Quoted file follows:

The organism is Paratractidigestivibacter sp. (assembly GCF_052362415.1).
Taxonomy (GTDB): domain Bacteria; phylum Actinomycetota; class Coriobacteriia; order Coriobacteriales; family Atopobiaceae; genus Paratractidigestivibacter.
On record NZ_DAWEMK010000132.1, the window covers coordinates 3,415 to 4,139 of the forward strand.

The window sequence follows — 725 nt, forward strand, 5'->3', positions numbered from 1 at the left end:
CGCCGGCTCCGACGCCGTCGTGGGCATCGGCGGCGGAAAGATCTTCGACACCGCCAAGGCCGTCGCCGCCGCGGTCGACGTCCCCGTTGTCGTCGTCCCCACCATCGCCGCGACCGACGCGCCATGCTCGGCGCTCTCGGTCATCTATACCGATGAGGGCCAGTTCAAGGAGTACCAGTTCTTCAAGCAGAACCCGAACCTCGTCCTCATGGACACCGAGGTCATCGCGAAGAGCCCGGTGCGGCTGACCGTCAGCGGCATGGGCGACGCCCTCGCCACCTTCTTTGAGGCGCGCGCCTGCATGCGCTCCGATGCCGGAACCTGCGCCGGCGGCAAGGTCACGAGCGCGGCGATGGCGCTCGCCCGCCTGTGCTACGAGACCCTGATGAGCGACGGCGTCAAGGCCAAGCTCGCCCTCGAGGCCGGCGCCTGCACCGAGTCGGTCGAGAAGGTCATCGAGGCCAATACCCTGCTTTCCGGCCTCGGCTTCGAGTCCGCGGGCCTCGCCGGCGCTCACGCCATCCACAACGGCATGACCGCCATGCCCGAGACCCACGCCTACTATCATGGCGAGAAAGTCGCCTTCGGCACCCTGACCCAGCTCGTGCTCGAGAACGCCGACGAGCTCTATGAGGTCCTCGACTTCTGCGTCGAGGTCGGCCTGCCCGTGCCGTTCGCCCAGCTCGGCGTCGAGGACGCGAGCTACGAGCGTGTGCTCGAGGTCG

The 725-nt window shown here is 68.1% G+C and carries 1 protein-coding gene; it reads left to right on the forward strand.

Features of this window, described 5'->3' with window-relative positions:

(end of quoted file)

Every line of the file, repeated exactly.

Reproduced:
The organism is Paratractidigestivibacter sp. (assembly GCF_052362415.1).
Taxonomy (GTDB): domain Bacteria; phylum Actinomycetota; class Coriobacteriia; order Coriobacteriales; family Atopobiaceae; genus Paratractidigestivibacter.
On record NZ_DAWEMK010000132.1, the window covers coordinates 3,415 to 4,139 of the forward strand.

The window sequence follows — 725 nt, forward strand, 5'->3', positions numbered from 1 at the left end:
CGCCGGCTCCGACGCCGTCGTGGGCATCGGCGGCGGAAAGATCTTCGACACCGCCAAGGCCGTCGCCGCCGCGGTCGACGTCCCCGTTGTCGTCGTCCCCACCATCGCCGCGACCGACGCGCCATGCTCGGCGCTCTCGGTCATCTATACCGATGAGGGCCAGTTCAAGGAGTACCAGTTCTTCAAGCAGAACCCGAACCTCGTCCTCATGGACACCGAGGTCATCGCGAAGAGCCCGGTGCGGCTGACCGTCAGCGGCATGGGCGACGCCCTCGCCACCTTCTTTGAGGCGCGCGCCTGCATGCGCTCCGATGCCGGAACCTGCGCCGGCGGCAAGGTCACGAGCGCGGCGATGGCGCTCGCCCGCCTGTGCTACGAGACCCTGATGAGCGACGGCGTCAAGGCCAAGCTCGCCCTCGAGGCCGGCGCCTGCACCGAGTCGGTCGAGAAGGTCATCGAGGCCAATACCCTGCTTTCCGGCCTCGGCTTCGAGTCCGCGGGCCTCGCCGGCGCTCACGCCATCCACAACGGCATGACCGCCATGCCCGAGACCCACGCCTACTATCATGGCGAGAAAGTCGCCTTCGGCACCCTGACCCAGCTCGTGCTCGAGAACGCCGACGAGCTCTATGAGGTCCTCGACTTCTGCGTCGAGGTCGGCCTGCCCGTGCCGTTCGCCCAGCTCGGCGTCGAGGACGCGAGCTACGAGCGTGTGCTCGAGGTCG

The 725-nt window shown here is 68.1% G+C and carries 1 protein-coding gene; it reads left to right on the forward strand.

Features of this window, described 5'->3' with window-relative positions: